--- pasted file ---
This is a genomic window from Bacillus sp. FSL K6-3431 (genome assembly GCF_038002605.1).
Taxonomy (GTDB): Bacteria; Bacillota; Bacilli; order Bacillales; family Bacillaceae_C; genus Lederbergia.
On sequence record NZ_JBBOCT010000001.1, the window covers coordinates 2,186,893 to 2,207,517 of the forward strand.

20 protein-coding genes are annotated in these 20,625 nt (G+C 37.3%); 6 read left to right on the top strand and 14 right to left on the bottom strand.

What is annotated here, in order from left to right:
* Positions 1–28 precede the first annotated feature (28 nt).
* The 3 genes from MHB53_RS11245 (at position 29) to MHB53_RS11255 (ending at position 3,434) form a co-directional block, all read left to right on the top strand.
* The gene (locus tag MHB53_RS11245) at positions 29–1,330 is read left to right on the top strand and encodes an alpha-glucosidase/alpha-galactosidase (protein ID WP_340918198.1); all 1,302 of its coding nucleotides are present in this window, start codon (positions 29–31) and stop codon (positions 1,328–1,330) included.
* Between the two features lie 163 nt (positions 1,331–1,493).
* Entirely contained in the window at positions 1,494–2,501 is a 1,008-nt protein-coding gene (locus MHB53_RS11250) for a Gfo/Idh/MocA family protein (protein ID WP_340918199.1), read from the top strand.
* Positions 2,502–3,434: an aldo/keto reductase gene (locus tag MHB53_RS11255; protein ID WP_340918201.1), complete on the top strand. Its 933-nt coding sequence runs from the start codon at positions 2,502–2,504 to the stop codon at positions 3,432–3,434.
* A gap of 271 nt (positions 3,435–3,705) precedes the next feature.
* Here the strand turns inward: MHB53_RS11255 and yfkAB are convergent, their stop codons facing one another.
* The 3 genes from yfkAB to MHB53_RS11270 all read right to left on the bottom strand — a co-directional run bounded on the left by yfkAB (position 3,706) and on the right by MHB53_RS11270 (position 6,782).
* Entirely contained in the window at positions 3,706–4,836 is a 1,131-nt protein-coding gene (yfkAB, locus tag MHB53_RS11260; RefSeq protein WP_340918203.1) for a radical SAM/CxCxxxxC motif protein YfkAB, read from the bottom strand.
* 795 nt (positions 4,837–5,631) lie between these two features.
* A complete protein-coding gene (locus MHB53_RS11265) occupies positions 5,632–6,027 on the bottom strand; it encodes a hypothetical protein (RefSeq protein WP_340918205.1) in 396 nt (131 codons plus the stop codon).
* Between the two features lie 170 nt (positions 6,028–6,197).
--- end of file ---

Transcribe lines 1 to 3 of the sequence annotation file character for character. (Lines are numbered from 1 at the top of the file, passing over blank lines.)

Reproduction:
This is a genomic window from Bacillus sp. FSL K6-3431 (genome assembly GCF_038002605.1).
Taxonomy (GTDB): Bacteria; Bacillota; Bacilli; order Bacillales; family Bacillaceae_C; genus Lederbergia.
On sequence record NZ_JBBOCT010000001.1, the window covers coordinates 2,186,893 to 2,207,517 of the forward strand.